Report: Private School Tuition Tax Credit Saves Arizona Taxpayers Money

Published December 17, 2009

For the last several months the Arizona media has reported extensively on the state’s tuition tax-credit programs, characterizing them as rife with abuse and a lack of accountability. The investigative stories spurred the state legislature to investigate, but according to testimony presented in those hearings, the tax-credit program saves the state millions of dollars each year.

In a November hearing, Baylor University economics professor Charles North told the Arizona legislature taxpayers save “somewhere between $99.8 million to $241.5 million due to students enrolling in private rather than public schools.”

Since 1997, Arizona law has allowed individuals to receive income tax credits for donations made to school tuition organizations (STOs). STOs must allocate at least 90 percent of their revenue each year to education scholarships to K-12 schools of choice. The program allows up to a $500 tax credit for individuals, $1,000 for those filing jointly.

Program Saves Money

“The program saves money for Arizona taxpayers because it likely reduces enrollment in public schools—enough to more than make up for the revenue given up via the tax credits,” North explains. “The amount of savings can only be estimated based on assumptions, because there are not good enough data available to do a thorough statistical analysis. Thus, how much will be saved depends on one’s assumptions about the number of students who would be in public schools but for the tax-credit scholarship program.”

To calculate the savings, North assumed half of the students currently receiving scholarships from heavily need-oriented STOs would otherwise be educated in public schools, as would one-fourth of scholarship recipients from other STOs. Under those circumstances, Arizona taxpayers would be shelling out approximately $44 million each year, because public schools suffer from greater inefficiency, plus $55 million that would not be credited on their taxes.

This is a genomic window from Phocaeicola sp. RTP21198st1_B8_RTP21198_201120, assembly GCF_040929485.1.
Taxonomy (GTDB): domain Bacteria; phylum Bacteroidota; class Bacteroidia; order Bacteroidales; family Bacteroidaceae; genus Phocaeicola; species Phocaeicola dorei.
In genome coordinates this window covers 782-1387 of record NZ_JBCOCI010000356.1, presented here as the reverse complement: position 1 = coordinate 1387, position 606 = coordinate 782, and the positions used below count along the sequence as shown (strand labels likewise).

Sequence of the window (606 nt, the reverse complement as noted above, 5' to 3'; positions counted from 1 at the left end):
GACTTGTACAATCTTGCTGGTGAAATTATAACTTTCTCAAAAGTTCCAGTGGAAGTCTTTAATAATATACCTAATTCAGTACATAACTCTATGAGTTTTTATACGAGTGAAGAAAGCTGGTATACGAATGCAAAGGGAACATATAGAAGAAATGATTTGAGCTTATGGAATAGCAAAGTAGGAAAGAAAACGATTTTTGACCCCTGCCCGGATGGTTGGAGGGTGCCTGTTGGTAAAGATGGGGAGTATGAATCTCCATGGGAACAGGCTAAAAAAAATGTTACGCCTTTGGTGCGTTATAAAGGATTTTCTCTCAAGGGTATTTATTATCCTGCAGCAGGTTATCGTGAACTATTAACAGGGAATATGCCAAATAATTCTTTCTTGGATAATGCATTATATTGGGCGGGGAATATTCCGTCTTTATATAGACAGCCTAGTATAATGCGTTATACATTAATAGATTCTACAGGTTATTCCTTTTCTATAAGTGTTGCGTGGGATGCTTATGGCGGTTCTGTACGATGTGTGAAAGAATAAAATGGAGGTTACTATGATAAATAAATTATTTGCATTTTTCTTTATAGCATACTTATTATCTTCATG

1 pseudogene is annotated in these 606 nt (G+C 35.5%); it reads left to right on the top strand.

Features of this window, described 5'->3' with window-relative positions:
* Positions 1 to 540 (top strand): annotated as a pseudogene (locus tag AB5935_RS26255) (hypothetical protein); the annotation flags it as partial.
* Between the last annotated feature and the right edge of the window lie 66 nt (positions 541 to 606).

“I have one daughter in a public school and two daughters in private school,” North says. “So [beyond favoring letting people choose what kind of school they wish to attend] I do not have any massive pro-private school bias.”

Andrew Campanella, spokesperson for the Alliance for School Choice, a national organization headquartered in Washington, DC, hopes the Arizona legislature will take the data into account as it moves forward to close loopholes in the law that have allowed abuses to occur.

“It is no surprise that Arizona’s tax credit program saves money while providing low-income families with opportunities to send their children to some of the best schools in the state,” he says. “It is a win-win-win. A win for families, a win for taxpayers, and a win for state government.”

Sarah McIntosh ([email protected]) teaches constitutional law and American politics at Wichita State University in Kansas.